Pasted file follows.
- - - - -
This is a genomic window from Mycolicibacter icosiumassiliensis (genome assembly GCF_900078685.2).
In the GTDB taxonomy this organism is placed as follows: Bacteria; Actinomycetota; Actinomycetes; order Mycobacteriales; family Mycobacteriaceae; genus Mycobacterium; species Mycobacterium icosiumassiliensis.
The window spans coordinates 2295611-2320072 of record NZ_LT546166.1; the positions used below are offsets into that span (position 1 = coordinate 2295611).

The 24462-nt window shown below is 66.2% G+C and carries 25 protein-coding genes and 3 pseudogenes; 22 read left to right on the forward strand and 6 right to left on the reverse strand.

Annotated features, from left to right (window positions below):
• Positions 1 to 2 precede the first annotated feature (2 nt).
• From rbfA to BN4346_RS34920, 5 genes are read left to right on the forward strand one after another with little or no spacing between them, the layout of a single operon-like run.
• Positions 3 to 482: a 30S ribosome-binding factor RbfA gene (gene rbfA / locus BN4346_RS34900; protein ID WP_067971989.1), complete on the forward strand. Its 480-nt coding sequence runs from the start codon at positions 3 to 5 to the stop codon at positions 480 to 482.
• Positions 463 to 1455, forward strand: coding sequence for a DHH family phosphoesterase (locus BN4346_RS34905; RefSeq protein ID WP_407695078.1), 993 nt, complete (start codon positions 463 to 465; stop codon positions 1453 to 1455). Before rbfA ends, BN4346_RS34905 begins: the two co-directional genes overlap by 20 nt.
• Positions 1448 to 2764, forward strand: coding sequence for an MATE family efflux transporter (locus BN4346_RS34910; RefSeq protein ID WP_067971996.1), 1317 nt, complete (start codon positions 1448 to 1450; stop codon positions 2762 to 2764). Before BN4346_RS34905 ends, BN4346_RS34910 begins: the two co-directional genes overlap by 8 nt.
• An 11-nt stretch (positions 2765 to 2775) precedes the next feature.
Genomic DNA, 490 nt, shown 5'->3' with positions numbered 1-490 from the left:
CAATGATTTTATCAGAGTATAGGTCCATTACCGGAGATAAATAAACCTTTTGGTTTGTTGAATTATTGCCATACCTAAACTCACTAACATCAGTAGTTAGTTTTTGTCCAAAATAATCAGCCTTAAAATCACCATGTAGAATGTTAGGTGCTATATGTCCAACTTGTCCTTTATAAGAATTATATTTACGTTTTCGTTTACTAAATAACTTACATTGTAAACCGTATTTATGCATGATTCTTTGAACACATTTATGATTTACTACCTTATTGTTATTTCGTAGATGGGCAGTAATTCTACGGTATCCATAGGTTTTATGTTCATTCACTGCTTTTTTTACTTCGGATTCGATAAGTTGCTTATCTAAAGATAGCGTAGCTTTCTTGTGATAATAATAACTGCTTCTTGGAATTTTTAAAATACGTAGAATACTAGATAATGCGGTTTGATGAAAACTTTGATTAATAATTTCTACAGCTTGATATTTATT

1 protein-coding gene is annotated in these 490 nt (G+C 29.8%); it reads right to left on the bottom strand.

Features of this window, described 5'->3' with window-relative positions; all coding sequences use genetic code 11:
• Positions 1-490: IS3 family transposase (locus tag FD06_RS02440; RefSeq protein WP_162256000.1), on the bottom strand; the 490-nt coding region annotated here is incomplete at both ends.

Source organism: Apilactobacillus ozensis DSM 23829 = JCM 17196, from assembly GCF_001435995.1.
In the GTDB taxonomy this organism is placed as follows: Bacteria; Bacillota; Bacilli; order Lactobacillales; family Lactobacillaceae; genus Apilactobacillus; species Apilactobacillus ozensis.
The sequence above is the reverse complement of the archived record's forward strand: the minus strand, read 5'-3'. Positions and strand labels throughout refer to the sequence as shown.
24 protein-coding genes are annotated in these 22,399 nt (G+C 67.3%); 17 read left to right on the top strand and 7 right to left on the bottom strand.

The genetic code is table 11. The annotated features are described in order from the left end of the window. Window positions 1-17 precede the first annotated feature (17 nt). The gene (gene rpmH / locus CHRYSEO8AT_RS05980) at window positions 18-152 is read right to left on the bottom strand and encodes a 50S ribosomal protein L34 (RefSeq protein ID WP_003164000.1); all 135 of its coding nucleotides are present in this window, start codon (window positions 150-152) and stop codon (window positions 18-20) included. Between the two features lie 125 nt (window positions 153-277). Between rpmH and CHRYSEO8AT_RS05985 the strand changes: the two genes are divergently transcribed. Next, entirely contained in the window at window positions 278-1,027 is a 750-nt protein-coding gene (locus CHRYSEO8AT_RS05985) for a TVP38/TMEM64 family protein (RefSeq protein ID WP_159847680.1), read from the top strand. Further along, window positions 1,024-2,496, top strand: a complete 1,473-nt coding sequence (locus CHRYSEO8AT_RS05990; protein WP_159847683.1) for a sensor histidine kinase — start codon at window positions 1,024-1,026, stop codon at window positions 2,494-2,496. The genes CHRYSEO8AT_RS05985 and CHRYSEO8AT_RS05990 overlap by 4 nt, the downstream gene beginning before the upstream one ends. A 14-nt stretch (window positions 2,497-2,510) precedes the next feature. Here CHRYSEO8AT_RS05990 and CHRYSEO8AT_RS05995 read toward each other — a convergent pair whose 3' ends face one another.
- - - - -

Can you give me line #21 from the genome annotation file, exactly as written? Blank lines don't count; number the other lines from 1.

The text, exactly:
The genetic code is table 11. The annotated features are described in order from the left end of the window. Window positions 1-17 precede the first annotated feature (17 nt). The gene (gene rpmH / locus CHRYSEO8AT_RS05980) at window positions 18-152 is read right to left on the bottom strand and encodes a 50S ribosomal protein L34 (RefSeq protein ID WP_003164000.1); all 135 of its coding nucleotides are present in this window, start codon (window positions 150-152) and stop codon (window positions 18-20) included. Between the two features lie 125 nt (window positions 153-277). Between rpmH and CHRYSEO8AT_RS05985 the strand changes: the two genes are divergently transcribed. Next, entirely contained in the window at window positions 278-1,027 is a 750-nt protein-coding gene (locus CHRYSEO8AT_RS05985) for a TVP38/TMEM64 family protein (RefSeq protein ID WP_159847680.1), read from the top strand. Further along, window positions 1,024-2,496, top strand: a complete 1,473-nt coding sequence (locus CHRYSEO8AT_RS05990; protein WP_159847683.1) for a sensor histidine kinase — start codon at window positions 1,024-1,026, stop codon at window positions 2,494-2,496. The genes CHRYSEO8AT_RS05985 and CHRYSEO8AT_RS05990 overlap by 4 nt, the downstream gene beginning before the upstream one ends. A 14-nt stretch (window positions 2,497-2,510) precedes the next feature. Here CHRYSEO8AT_RS05990 and CHRYSEO8AT_RS05995 read toward each other — a convergent pair whose 3' ends face one another.